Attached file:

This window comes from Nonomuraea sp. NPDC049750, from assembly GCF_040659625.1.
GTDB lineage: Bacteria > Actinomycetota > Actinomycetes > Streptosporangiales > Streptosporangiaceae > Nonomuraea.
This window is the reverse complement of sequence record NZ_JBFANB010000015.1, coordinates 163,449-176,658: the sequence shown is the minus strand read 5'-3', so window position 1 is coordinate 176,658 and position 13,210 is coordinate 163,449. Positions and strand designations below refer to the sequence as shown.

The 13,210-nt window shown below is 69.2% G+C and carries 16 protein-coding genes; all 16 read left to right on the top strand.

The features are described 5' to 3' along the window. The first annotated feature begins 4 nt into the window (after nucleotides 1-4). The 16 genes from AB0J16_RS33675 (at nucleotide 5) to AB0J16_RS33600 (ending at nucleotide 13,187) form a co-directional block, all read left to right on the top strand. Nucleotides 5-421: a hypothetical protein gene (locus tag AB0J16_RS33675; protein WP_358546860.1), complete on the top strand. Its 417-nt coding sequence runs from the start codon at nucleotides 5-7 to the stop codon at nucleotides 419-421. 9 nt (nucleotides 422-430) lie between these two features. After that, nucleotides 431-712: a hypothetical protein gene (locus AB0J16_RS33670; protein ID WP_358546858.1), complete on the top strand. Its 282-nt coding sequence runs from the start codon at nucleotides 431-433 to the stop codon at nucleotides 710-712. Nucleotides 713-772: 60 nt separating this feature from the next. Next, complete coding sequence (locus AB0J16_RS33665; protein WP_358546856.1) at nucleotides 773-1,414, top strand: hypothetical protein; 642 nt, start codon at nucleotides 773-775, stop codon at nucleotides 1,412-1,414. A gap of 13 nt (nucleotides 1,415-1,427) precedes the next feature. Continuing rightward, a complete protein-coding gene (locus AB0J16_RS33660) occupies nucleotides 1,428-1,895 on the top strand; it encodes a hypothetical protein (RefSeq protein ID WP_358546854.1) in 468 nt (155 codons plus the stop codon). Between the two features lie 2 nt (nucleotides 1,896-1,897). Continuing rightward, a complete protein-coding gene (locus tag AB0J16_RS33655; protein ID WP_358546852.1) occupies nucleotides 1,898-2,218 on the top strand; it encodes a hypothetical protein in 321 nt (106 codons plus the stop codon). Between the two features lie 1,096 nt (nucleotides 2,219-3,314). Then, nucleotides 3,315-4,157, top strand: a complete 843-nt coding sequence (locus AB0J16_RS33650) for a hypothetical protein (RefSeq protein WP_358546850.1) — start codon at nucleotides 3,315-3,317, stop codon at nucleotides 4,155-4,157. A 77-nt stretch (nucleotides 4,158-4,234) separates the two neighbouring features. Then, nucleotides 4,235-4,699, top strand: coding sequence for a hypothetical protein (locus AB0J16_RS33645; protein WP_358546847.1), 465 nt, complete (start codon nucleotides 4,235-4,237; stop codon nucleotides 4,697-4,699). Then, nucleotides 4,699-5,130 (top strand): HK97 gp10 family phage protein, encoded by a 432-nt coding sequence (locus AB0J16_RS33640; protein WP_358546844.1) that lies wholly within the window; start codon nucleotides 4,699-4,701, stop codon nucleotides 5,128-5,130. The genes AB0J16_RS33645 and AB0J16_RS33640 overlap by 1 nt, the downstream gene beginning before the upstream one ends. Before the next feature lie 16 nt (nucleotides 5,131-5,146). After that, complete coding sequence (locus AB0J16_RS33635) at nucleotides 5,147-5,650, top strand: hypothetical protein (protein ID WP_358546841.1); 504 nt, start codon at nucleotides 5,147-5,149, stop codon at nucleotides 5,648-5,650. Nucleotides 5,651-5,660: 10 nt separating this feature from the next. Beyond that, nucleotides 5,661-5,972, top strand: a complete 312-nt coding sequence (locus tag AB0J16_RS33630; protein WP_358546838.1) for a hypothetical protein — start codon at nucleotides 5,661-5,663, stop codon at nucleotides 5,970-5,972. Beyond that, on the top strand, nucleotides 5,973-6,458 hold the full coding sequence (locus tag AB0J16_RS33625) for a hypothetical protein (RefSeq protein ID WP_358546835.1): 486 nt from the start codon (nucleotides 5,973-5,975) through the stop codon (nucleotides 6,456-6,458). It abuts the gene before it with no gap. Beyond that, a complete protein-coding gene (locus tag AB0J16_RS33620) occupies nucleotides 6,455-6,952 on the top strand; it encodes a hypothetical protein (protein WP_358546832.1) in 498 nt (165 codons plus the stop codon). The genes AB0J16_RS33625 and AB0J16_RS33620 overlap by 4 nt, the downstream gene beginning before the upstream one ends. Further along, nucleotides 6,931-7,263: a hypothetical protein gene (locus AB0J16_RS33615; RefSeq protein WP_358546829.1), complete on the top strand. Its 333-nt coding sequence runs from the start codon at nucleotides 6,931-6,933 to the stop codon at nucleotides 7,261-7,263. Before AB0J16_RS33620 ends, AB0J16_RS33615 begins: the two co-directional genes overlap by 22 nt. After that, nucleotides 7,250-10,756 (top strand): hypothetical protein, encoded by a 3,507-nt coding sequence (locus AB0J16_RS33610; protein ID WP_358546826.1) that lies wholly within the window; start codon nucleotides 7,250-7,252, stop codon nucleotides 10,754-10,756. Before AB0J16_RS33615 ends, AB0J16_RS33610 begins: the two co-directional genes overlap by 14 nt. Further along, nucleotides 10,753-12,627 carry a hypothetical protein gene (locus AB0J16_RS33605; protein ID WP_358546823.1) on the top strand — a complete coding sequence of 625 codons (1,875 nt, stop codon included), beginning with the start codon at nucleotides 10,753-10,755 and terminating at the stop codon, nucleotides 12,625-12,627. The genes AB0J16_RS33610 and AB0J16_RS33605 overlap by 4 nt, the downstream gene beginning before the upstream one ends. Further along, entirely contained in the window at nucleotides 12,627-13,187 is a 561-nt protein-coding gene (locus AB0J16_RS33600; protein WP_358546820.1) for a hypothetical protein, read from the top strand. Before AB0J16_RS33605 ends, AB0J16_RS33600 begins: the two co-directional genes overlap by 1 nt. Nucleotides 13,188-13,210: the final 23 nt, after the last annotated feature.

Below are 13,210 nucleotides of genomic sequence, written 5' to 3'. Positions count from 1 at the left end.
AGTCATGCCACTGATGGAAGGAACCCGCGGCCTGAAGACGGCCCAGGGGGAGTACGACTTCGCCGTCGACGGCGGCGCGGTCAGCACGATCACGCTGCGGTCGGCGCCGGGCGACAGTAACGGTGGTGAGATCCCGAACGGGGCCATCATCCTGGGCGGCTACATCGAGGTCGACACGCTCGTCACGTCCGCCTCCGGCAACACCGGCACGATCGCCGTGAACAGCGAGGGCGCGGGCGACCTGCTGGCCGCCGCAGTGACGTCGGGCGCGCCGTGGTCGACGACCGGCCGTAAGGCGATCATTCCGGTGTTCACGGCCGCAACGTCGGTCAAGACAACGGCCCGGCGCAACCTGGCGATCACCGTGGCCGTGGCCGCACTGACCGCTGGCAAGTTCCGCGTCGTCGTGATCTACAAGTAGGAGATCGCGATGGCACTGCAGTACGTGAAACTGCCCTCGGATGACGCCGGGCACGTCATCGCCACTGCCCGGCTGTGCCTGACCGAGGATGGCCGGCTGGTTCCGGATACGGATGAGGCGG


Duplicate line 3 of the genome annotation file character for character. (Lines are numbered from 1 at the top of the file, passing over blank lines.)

This window is the reverse complement of sequence record NZ_JBFANB010000015.1, coordinates 163,449-176,658: the sequence shown is the minus strand read 5'-3', so window position 1 is coordinate 176,658 and position 13,210 is coordinate 163,449. Positions and strand designations below refer to the sequence as shown.